Last Updated: 20 Oct 2023



Conducting The Quarterly Review w/ Engineers

As a manager, I feel it is important to regularly checkin with your development, technical and engineering staff (or any staff, for that matter) to see how things are going. I try to do this either quarterly or semi-annually, and while I like to keep it informal to keep the stress level down, I do make sure to hit on a few points.


When you're conducting a quarterly review, I like to keep a few things in mind.

  • Keep your questions open ended. You want to provide feedback to your staff, but it's best to listen 80% of the time. So ask questions that don't have a yes no answer, and see where people take them (e.g. 'what other areas would you like to get into?' rather than 'would you like to get into more web development?').
  • Keep things informal. Some companies like employees to fill out scorecards and whatnot; I find that just puts unnecessary pressure on both the reviewer and the reviewee.
  • Make the reviews part of a regular process, and let the employees know that. People can get worried when the boss wants to 'review your performance' all of a sudden; I always remind employees that we do this regularly and “it's just a quick chat”.

High Level Questions

I use these high level questions to help frame the discussion with an employee. They're talking points, not interrogation questions, and so I just make sure I hit on all the points here, but not in any particular order.

  • How are things going? This is a good opener; just get a sense of how life is going.
  • What are you liking/not liking about your job? Try to focus on both the positive and the negative; in particular you want to listen for things that you might be able to change for your employee. I typically try to frame the 'not like' in such a way: 'look, I know there are all some things that we don't want to do in our jobs, but we just have to do them. That being said, my goal is to reduce your list of not-likes to as few as I possibly can, given the needs of the company. So what could we look at improving?'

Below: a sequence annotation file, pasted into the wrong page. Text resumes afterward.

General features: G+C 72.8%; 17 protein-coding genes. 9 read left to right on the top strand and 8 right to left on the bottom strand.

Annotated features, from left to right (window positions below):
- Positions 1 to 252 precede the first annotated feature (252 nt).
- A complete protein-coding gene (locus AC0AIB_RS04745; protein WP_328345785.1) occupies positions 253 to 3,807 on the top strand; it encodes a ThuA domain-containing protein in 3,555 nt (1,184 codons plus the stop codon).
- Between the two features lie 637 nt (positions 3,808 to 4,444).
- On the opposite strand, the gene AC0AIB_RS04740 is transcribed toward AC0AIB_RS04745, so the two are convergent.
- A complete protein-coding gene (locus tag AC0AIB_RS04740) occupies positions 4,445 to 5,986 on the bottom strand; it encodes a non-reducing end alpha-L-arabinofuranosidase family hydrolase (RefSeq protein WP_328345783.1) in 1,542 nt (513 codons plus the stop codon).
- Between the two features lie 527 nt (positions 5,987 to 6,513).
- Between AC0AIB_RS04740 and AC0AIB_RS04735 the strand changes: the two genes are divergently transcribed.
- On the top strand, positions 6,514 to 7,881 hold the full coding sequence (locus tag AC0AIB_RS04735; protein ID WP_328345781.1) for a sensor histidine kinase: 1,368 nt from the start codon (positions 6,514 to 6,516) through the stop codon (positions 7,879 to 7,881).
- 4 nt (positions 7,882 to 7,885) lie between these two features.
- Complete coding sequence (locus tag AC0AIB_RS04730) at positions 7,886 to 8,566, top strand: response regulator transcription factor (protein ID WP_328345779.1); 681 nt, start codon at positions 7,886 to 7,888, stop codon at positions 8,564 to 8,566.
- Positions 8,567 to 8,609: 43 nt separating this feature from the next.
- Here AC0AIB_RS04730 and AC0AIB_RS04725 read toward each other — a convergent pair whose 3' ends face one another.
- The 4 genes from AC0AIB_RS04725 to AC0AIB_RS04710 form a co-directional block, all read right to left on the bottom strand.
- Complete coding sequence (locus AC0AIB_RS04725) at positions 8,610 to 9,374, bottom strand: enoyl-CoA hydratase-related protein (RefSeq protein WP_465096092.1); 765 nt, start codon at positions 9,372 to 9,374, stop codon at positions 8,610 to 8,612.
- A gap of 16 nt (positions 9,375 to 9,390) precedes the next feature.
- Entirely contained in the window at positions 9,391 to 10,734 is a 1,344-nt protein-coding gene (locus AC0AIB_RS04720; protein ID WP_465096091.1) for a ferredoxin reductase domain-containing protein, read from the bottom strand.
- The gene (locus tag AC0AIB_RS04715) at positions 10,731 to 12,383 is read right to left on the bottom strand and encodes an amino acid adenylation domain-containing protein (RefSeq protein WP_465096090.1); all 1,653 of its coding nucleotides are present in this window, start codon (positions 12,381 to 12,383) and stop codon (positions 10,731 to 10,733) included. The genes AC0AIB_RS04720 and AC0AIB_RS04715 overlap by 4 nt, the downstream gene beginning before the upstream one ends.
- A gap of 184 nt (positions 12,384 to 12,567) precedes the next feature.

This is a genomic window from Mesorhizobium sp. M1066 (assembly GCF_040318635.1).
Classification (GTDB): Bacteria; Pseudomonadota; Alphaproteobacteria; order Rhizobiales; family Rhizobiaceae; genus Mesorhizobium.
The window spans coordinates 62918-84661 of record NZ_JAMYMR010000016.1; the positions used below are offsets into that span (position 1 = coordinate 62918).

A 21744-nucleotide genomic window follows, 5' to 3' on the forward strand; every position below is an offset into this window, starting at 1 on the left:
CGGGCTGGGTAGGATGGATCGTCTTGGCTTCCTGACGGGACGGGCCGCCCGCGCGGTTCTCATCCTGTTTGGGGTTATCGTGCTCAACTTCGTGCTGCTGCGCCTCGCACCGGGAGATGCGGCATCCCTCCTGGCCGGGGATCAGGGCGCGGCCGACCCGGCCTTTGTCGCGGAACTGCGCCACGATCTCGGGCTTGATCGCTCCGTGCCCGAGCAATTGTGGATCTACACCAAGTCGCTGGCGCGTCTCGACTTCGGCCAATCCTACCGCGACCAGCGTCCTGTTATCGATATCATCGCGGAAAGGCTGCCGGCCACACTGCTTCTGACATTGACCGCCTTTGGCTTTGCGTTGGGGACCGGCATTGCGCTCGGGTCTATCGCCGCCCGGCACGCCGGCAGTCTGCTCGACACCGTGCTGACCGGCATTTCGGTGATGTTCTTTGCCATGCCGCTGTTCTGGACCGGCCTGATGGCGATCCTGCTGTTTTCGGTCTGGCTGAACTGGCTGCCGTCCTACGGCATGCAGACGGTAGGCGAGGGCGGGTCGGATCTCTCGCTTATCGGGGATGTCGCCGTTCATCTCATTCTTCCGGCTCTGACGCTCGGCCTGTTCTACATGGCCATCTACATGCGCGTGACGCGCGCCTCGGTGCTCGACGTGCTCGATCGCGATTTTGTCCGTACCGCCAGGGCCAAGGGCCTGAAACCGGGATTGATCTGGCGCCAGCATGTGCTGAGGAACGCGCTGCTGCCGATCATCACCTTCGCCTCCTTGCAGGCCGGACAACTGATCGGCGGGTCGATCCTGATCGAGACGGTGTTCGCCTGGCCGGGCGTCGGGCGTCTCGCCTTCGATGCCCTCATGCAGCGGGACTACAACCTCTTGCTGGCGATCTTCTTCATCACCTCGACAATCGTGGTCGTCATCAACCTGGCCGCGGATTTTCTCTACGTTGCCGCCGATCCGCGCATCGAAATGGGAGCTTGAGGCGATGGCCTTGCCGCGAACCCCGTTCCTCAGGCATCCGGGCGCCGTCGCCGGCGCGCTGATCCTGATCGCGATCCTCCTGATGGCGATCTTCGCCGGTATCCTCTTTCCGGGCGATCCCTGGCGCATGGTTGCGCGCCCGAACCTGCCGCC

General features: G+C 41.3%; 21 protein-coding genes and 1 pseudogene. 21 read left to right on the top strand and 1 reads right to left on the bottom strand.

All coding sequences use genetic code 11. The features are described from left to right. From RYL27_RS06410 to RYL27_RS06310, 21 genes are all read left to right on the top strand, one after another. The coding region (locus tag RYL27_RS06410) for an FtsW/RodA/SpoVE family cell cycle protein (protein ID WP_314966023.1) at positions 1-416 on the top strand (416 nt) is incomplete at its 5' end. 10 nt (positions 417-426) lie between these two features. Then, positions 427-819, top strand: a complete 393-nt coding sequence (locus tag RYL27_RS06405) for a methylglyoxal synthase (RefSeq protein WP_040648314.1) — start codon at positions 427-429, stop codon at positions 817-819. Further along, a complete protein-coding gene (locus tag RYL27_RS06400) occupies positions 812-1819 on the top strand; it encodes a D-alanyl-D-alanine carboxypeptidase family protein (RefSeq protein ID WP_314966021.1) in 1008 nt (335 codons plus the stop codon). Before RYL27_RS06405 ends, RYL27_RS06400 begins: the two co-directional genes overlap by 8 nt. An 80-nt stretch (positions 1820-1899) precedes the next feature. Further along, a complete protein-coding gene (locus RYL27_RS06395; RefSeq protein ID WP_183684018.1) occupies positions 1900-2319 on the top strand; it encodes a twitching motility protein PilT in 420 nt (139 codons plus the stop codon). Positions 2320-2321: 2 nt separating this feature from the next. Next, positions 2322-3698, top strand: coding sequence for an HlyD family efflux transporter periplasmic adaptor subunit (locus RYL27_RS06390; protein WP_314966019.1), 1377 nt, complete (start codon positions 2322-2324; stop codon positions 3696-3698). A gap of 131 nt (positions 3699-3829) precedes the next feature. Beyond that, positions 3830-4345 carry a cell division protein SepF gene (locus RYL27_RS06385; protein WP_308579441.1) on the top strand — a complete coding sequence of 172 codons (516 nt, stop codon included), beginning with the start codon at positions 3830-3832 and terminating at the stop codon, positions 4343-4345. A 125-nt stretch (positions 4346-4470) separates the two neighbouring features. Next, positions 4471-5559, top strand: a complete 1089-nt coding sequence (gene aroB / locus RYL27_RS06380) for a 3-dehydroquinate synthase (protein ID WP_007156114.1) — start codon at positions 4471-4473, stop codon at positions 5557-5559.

• What do you think [ACME Inc.] can do better, and how do you think you can help with that long term? Once someone has spent at least three to six months working in a business, they'll know it pretty well, and they'll frequently have ideas for improvement, some of which they may not mention because they don't want to rock the boat or tell someone higher in the company that they aren't doing an optimal job.
  • What are your personal / professional goals, and how can [ACME Inc.] help make those happen? Ultimately, you want your employees to feel like the company is meeting their needs and advancing their goals; they'll be that much more likely to stick around long term and advance the company goals.

Back Across the Table

You'll certainly want to provide feedback to your employee about how they are doing; afterall, that's the point of the review. I'd recommend doing it toward the end, after they've spent most of the time talking. Let them know:

  • How you think they are doing.
  • What you like/dislike about the work they've done over the last quarter. Compliments are always good here.
  • What you think they need to improve on. If you can, set some metrics around this improvement. For example, if they're not putting enough time into documenting their code, ask them if there are some specific items they could work on (maybe a comment on every function?) that they could work against.
  • If you're prepared to talk about it, discuss how the company may be able to change to meet their personal or professional goals, or to eliminate some of the 'don't like' items that they mentioned.

Taking Notes

I recommend you take notes throughout the process and keep those notes in a file for each employee, so you can refer back to them prior to the next review.


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